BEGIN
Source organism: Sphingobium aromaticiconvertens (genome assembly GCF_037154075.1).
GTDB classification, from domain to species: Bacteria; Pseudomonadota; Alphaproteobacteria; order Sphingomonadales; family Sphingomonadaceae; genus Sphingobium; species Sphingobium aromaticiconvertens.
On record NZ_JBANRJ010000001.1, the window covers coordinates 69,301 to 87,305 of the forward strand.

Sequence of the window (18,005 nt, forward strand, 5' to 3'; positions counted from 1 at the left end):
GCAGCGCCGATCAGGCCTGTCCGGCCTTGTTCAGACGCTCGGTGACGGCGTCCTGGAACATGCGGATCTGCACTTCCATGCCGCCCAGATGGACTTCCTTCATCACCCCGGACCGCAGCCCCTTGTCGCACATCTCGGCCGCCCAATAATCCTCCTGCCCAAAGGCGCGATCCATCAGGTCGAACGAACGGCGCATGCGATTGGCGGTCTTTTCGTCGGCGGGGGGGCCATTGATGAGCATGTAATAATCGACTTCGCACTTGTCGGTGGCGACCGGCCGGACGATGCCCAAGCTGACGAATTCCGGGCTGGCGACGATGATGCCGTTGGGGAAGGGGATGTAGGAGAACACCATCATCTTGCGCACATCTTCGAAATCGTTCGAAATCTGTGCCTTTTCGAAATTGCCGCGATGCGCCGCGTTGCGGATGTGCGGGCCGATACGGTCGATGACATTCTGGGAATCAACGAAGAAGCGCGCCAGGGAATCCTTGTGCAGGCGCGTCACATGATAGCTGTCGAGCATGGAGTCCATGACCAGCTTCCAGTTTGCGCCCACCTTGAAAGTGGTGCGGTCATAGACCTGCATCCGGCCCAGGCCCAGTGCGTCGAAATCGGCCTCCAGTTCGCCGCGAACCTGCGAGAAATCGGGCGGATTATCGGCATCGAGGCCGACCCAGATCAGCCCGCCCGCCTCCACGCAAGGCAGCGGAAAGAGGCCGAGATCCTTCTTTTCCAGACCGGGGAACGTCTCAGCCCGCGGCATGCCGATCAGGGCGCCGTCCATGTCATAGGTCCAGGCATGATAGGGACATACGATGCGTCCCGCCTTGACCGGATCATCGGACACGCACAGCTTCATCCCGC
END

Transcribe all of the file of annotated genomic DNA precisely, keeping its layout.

Source organism: Sphingobium aromaticiconvertens (genome assembly GCF_037154075.1).
GTDB classification, from domain to species: Bacteria; Pseudomonadota; Alphaproteobacteria; order Sphingomonadales; family Sphingomonadaceae; genus Sphingobium; species Sphingobium aromaticiconvertens.
On record NZ_JBANRJ010000001.1, the window covers coordinates 69,301 to 87,305 of the forward strand.

Sequence of the window (18,005 nt, forward strand, 5' to 3'; positions counted from 1 at the left end):
GCAGCGCCGATCAGGCCTGTCCGGCCTTGTTCAGACGCTCGGTGACGGCGTCCTGGAACATGCGGATCTGCACTTCCATGCCGCCCAGATGGACTTCCTTCATCACCCCGGACCGCAGCCCCTTGTCGCACATCTCGGCCGCCCAATAATCCTCCTGCCCAAAGGCGCGATCCATCAGGTCGAACGAACGGCGCATGCGATTGGCGGTCTTTTCGTCGGCGGGGGGGCCATTGATGAGCATGTAATAATCGACTTCGCACTTGTCGGTGGCGACCGGCCGGACGATGCCCAAGCTGACGAATTCCGGGCTGGCGACGATGATGCCGTTGGGGAAGGGGATGTAGGAGAACACCATCATCTTGCGCACATCTTCGAAATCGTTCGAAATCTGTGCCTTTTCGAAATTGCCGCGATGCGCCGCGTTGCGGATGTGCGGGCCGATACGGTCGATGACATTCTGGGAATCAACGAAGAAGCGCGCCAGGGAATCCTTGTGCAGGCGCGTCACATGATAGCTGTCGAGCATGGAGTCCATGACCAGCTTCCAGTTTGCGCCCACCTTGAAAGTGGTGCGGTCATAGACCTGCATCCGGCCCAGGCCCAGTGCGTCGAAATCGGCCTCCAGTTCGCCGCGAACCTGCGAGAAATCGGGCGGATTATCGGCATCGAGGCCGACCCAGATCAGCCCGCCCGCCTCCACGCAAGGCAGCGGAAAGAGGCCGAGATCCTTCTTTTCCAGACCGGGGAACGTCTCAGCCCGCGGCATGCCGATCAGGGCGCCGTCCATGTCATAGGTCCAGGCATGATAGGGACATACGATGCGTCCCGCCTTGACCGGATCATCGGACACGCACAGCTTCATCCCGC